Coordination and Support Action
GARRI-3-2014 Scientific Information in the Digital Age: Text and Data Mining (TDM)
Project number: 665940
Supporting the Uptake of TDM
Reducing Barriers and Increasing Uptake of Text and Data Mining for Research Environments
using a Collaborative Knowledge and Open Information Approach
5 July, 2017
5. Activities in 2017
• FutureTDM Policy Framework
• Future applications and economics of TDM
• Guidelines for TDM stakeholders and practitioners
• Case studies: Best practices to support TDM
• Roadmap for increasing uptake of TDM
7. FutureTDM Stakeholder Guidelines
• Aimed at giving concrete, practical advice
• Legal guidelines
• Is my TDM project lawful? Do I need expert advice?
• Licensee guidelines
• What makes a TDM licence reasonable and
proportionate to user needs?
• Data management guidelines
• What do machine ‘readers’ need for TDM?
• Guidelines for university policy
• How can universities support TDM strategically?
9. Legal uncertainty around TDM
• What laws apply, and to which TDM
• Copyright, database rights, data protection…
• Reading, processing, copying, publishing excerpts…
• Who benefits from legal exceptions?
• What is “non-commercial”?
• What is a “research organisation”?
10. FutureTDM Legal Guidelines
• Breakdown of when legal considerations are
• Intellectual property: Do I need a licence?
• Data protection: What do I need to consider?
• When to seek expert legal advice
12. Licensing content for TDM
• TDM requires large datasets
• Potentially from hundreds or thousands of sources
• Uncertainty around who may benefit from
exceptions to copyright
• Many existing licences are unclear or silent on
13. Licensing considerations for TDM: Reasonable and Proportionate?
• Does it make practical sense to distinguish between
‘commercial’ and ‘non-commercial’ research?
• Does intrusive usage and activity monitoring affect
researchers’ academic freedoms?
• Can researchers reproduce reasonable, illustrative
excerpts of content with their analysis?
• Is it practical for researchers to attribute credit to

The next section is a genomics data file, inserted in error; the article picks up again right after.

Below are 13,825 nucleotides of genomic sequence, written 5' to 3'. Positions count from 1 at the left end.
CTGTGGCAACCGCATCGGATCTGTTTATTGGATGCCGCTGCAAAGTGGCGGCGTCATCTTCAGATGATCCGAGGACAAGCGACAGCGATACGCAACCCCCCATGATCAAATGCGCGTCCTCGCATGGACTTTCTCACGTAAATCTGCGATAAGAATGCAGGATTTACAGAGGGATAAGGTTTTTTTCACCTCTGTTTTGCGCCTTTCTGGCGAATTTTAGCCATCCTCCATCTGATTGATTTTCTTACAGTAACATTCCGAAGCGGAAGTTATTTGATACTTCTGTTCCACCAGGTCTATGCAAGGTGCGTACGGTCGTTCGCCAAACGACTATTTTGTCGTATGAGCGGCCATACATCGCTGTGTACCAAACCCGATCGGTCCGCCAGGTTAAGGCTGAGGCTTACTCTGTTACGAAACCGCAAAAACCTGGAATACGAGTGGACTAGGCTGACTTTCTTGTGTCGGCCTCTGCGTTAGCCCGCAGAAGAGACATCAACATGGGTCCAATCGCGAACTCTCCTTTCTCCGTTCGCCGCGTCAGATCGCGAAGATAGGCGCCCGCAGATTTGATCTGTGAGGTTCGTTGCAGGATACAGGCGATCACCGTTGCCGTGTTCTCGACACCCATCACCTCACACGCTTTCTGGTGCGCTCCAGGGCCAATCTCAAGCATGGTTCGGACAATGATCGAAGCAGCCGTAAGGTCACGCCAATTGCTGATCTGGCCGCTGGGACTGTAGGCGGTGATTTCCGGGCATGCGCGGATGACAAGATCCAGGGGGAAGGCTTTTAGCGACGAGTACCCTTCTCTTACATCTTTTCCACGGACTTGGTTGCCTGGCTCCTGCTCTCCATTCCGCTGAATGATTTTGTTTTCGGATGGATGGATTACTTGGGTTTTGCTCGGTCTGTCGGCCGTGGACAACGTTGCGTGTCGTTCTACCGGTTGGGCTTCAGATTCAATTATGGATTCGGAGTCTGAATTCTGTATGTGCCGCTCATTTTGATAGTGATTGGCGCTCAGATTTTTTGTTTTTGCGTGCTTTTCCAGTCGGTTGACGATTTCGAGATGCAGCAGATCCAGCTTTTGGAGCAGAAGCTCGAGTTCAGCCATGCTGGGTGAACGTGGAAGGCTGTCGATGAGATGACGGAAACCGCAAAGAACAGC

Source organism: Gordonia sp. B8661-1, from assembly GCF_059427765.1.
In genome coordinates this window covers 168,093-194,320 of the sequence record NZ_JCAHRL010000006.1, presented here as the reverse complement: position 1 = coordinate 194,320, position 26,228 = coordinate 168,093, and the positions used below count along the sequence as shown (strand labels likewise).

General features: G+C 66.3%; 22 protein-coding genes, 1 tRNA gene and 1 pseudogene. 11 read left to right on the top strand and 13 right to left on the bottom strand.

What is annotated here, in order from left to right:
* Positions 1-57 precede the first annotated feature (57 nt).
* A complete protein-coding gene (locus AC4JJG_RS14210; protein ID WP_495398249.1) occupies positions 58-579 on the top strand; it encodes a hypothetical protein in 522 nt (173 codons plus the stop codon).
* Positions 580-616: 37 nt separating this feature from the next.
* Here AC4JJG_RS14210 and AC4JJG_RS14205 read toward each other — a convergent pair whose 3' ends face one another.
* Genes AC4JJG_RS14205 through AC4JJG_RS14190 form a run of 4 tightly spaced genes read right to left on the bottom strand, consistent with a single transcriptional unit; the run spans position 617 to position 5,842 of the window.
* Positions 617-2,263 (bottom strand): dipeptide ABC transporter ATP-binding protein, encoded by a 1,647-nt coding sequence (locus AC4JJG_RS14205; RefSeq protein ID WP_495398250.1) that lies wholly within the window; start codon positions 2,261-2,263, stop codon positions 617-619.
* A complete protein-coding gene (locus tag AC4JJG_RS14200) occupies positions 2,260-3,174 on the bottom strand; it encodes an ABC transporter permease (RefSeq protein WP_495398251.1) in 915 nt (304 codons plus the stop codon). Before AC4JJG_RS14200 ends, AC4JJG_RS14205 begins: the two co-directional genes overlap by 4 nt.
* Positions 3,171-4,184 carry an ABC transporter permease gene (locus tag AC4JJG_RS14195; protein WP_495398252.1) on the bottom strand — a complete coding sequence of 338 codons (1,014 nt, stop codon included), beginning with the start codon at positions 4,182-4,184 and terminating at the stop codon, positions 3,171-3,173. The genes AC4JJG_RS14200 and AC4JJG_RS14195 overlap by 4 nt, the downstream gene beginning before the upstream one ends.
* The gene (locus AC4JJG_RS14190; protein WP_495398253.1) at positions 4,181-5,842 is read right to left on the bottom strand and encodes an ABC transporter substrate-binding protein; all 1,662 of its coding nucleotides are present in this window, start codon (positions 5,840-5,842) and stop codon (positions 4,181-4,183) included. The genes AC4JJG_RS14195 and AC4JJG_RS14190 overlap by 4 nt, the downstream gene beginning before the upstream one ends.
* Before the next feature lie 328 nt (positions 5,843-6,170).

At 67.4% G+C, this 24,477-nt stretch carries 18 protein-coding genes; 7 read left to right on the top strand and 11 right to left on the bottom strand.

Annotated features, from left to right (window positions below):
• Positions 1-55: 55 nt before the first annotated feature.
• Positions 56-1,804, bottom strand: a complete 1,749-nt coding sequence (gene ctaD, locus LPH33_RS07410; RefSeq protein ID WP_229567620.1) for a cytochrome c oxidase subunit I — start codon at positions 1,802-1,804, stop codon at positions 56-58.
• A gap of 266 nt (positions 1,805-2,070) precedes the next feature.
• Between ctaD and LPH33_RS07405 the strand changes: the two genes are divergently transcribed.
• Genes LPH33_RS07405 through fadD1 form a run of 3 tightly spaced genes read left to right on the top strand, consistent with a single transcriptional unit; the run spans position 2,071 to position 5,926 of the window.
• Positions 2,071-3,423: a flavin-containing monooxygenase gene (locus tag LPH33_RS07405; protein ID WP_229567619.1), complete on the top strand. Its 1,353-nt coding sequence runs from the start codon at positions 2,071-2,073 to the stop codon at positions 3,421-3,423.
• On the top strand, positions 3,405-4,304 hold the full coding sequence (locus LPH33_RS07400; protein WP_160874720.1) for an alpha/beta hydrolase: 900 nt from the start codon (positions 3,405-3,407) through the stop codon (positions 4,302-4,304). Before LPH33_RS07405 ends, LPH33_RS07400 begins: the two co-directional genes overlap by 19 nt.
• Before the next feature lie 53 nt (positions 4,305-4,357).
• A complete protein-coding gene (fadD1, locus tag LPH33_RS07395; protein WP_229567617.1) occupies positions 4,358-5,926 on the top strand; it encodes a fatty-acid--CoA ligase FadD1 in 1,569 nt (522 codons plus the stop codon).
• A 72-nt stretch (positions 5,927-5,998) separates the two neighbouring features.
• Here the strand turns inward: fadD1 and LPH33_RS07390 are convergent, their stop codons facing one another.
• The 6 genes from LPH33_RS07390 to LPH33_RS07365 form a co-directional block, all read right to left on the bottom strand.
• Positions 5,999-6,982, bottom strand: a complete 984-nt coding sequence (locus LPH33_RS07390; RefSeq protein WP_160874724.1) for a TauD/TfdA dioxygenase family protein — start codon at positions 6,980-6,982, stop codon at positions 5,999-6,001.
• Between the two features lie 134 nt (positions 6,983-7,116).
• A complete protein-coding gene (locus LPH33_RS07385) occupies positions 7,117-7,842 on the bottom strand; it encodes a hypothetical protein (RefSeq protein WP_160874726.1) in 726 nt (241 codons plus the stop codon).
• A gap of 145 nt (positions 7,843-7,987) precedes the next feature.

every piece of content used in analysis?
• Do technical protection measures prevent
researchers from carrying out TDM at reasonable
15. Data Management in the Context of TDM
• Human and machine ‘readers’ have different
• Open access does not necessarily mean
practically accessible for TDM
• Machine ‘readers’ need:
• Machine-readable file format
• Machine-readable metadata
• Bulk access to content
16. What do Machine ‘Readers’ Need?
• Key (machine-readable) metadata:
• Permanent identifiers
• What licences or rights apply to content
• Data type, format, size
• Any specific tools needed to work with the data
• Data provenance and rights-holder information
• Data changes and versioning
• Other domain-specific metadata
18. The Role of Universities
• Universities are involved in all aspects of the
TDM value chain
• Content creation
• Content dissemination
• Development and use of TDM tools
• Sharing of new knowledge and insights
• …but very few in Europe have strategic policy
approaches to TDM
19. Encouraging Development of Strategic TDM Policy
• Demonstrate need
• Involve stakeholders
• Understand your institution
• Consolidate information
• Identify promoters and early adopters
• Introduce incentives
• Share your progress!
21. How can Libraries Support TDM?
• Help connect researchers with expert legal
advice where needed
• Consider researcher needs in the context of
TDM when negotiating licences
• Ensure repositories have machine-readable
metadata to make TDM practically feasible
• Work within universities or institutions to
develop strategic approaches to supporting